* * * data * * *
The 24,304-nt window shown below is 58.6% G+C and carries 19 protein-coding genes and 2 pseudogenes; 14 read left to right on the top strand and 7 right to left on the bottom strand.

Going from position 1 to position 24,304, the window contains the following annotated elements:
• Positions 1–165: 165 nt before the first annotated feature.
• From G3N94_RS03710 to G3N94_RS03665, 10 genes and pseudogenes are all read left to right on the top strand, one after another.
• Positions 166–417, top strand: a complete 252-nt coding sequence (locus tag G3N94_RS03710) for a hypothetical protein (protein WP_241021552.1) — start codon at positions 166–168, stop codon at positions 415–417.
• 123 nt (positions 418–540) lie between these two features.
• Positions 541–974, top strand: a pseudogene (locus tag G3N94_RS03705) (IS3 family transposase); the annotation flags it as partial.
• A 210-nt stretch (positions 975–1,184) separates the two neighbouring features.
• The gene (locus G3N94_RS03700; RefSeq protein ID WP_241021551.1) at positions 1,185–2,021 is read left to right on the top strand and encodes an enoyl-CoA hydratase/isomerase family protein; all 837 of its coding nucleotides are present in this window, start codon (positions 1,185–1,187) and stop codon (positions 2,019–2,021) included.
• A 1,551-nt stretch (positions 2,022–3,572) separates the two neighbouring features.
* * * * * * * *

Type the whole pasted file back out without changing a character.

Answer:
The 24,304-nt window shown below is 58.6% G+C and carries 19 protein-coding genes and 2 pseudogenes; 14 read left to right on the top strand and 7 right to left on the bottom strand.

Going from position 1 to position 24,304, the window contains the following annotated elements:
• Positions 1–165: 165 nt before the first annotated feature.
• From G3N94_RS03710 to G3N94_RS03665, 10 genes and pseudogenes are all read left to right on the top strand, one after another.
• Positions 166–417, top strand: a complete 252-nt coding sequence (locus tag G3N94_RS03710) for a hypothetical protein (protein WP_241021552.1) — start codon at positions 166–168, stop codon at positions 415–417.
• 123 nt (positions 418–540) lie between these two features.
• Positions 541–974, top strand: a pseudogene (locus tag G3N94_RS03705) (IS3 family transposase); the annotation flags it as partial.
• A 210-nt stretch (positions 975–1,184) separates the two neighbouring features.
• The gene (locus G3N94_RS03700; RefSeq protein ID WP_241021551.1) at positions 1,185–2,021 is read left to right on the top strand and encodes an enoyl-CoA hydratase/isomerase family protein; all 837 of its coding nucleotides are present in this window, start codon (positions 1,185–1,187) and stop codon (positions 2,019–2,021) included.
• A 1,551-nt stretch (positions 2,022–3,572) separates the two neighbouring features.